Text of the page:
4. Clear indication that participation is voluntary, that the research participant can discontinue participation at any time, and that refusal to participate will involve no penalty.  Opportunities to withdraw with minimum discomfort and stigma, especially with group activities should be provided. Under no circumstances are potential participants to be exposed to ridicule, force, or excessive group pressure. Furthermore, students should not be publicly identified if they choose or decline to participate.
      5. Describe how confidentiality will be maintained. The confidentiality of the information collected should be preserved and maintained. This includes casual conversations, social media outlets, and publication. In most research, the aim is to learn a principle of human behavior, not specific information about any particular person.  For this reason, data should be collected anonymously to protect the privacy of those who participate in the research. The research participant must be informed if it may be difficult or impossible to maintain full confidentiality about the information collected and be given the choice to not participate. Only with the participant's full agreement may the student researcher disclose identifiable information about the research participant.
      6. List a name and contact information of a person who can be contacted for answers to questions about the research project, research participants' rights, and/or report a research-related injury.
    6. Once the procedures are completed, misperceptions about the research intent or procedures should be corrected through a debriefing session, especially in projects that used deception, if appropriate.
    7. Describe how data will be analyzed and stored.
  5. High school administrators and teachers are highly encouraged to form student/teacher/administrator committees to examine all research proposals and review their merit and procedures, including the benefits and risks and the informed consent forms and process. This committee will act in a similar manner to Institutional Review Boards (IRBs), which are convened at colleges and universities to provide oversight of research with human participants and to ensure that such research is in compliance with relevant federal regulations and institutional policies for the protection of human research participants.
  6. To ensure that confidentiality is maintained, data collected during the research project must be safeguarded by the teacher or appropriately destroyed.
  7. Students, teachers, and research supervisors are encouraged to consult with the Committee on Human Research at the American Psychological Association. The Committee on Human Research can interpret and provide advice on adherence to these guidelines. In cases where school facilities cannot support advanced research by qualified students, the Committee on Human Research will try to make suitable arrangements for the students. The Committee on Human Research can be contacted through the APA Science Directorate at 750 First Street NE, Washington, DC 20002 or through email.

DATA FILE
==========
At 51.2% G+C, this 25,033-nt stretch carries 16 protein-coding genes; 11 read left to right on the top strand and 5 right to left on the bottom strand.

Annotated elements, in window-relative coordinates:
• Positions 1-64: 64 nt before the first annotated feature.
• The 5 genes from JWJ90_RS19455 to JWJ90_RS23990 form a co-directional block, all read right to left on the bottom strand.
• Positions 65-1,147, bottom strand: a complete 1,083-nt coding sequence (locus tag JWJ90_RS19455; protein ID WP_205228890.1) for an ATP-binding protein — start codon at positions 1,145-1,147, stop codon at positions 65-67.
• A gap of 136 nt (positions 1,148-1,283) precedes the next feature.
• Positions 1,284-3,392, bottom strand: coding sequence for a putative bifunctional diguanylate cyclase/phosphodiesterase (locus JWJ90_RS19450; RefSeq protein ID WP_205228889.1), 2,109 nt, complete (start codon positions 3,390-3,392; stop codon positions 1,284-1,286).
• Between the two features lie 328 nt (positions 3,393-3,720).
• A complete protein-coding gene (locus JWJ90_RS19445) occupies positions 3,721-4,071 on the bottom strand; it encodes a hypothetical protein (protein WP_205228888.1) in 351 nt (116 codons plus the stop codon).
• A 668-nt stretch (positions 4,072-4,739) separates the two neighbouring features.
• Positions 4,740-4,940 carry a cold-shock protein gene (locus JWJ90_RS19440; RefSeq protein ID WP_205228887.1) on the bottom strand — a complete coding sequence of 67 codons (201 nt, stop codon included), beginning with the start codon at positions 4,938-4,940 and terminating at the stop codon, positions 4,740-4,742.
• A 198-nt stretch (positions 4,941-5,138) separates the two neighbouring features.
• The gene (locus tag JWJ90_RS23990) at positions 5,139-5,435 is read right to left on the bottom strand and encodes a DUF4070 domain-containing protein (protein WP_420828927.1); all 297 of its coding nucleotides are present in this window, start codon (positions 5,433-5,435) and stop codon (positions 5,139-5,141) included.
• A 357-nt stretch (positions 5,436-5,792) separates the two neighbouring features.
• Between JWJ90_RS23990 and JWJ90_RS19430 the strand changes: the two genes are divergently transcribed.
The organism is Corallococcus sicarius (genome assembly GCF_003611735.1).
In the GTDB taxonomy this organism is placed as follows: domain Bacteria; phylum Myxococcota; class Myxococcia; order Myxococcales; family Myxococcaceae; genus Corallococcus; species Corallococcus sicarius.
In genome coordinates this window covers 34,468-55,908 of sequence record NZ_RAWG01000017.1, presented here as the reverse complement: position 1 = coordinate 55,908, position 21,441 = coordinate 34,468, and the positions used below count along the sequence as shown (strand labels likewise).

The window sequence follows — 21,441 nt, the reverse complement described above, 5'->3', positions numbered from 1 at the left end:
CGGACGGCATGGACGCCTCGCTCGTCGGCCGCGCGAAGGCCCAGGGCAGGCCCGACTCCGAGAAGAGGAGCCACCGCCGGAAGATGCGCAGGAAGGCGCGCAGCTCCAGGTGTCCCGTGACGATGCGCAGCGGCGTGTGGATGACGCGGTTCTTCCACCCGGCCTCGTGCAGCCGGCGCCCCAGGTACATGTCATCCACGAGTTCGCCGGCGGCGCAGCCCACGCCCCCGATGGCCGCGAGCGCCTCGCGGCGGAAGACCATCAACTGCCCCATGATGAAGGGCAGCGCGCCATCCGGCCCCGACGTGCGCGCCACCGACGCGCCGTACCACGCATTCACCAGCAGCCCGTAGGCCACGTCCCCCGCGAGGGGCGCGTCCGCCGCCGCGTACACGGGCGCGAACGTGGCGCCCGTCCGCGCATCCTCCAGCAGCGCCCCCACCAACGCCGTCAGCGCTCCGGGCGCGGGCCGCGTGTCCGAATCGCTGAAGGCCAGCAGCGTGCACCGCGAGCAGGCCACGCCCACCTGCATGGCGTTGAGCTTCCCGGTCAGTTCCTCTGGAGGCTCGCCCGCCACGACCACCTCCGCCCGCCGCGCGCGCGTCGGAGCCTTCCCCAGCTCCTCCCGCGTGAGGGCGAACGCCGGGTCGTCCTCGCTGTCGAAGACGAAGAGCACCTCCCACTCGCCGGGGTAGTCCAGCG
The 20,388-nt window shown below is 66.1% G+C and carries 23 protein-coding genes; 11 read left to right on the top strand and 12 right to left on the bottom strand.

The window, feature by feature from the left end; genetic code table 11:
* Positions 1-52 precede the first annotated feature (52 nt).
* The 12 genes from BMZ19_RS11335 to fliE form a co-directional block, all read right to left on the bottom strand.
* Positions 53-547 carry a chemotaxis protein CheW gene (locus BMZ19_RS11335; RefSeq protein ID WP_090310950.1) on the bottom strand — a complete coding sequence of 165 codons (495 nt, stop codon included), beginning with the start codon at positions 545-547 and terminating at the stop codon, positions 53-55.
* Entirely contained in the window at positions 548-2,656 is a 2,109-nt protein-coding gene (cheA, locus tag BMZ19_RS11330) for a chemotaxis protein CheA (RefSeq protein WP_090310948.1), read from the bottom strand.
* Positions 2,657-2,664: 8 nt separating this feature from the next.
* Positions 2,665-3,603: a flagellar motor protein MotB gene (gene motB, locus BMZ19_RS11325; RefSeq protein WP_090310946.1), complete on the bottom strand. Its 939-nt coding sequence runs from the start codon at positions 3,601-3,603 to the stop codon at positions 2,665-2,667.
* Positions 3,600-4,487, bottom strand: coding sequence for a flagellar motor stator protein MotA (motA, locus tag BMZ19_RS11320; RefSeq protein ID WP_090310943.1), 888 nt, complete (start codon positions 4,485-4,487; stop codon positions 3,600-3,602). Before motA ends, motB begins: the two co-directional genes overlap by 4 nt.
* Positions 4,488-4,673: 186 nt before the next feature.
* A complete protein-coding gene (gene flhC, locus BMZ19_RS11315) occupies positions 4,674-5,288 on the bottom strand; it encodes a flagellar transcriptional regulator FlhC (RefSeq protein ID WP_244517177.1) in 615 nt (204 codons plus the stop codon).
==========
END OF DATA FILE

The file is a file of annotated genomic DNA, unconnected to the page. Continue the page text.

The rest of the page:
8. Schools are strongly encouraged to post a copy of these guidelines in a location where students can easily access them.
References

American Psychological Association. (2002). Ethical principles of psychologists and code of conduct. American Psychologist, 57(12), 1060-1073.

Department of Health and Human Services. (2009). Code of Federal Regulations (CFR) (PDF, 195.95KB), Title 45 (Public Welfare) Part 46 (Protection of Human Subjects). Retrieved November 8, 2011.

The National Commission for the Protection of Human Subjects in Biomedical and Behavioral Research. (1978). The Belmont Report: Ethical principles and guidelines for the protection of human subjects of research (PDF, 1MB). Retrieved November 8, 2011. 

Acknowledgements
Guidelines for Ethical Conduct of Behavioral Projects Involving Human Participants by High School Students was developed by the American Psychological Association Committee on Human Research in 2010-2012. Members of the committee were Thomas Eissenberg, PhD, Miriam Kelty, PhD, Daniel Marson, JD, PhD, Vivian Ota Wang, PhD, Barbara Stanley, PhD, Mieke Verfaellie, PhD, Frank Wong, PhD and Sangeeta Panicker, PhD (Staff Liaison). The committee also acknowledges the contributions of Sheryl Freedman, MA, Representative of Teachers of Psychology in Secondary Schools (TOPSS) and Jenna McGwin, MS (APA Research Ethics Program Associate). Inquiries about these guidelines should be made to the American Psychological Association, Science Directorate, Office of Research Ethics, 750 First St. NE, Washington, D.C. 20002, or via email.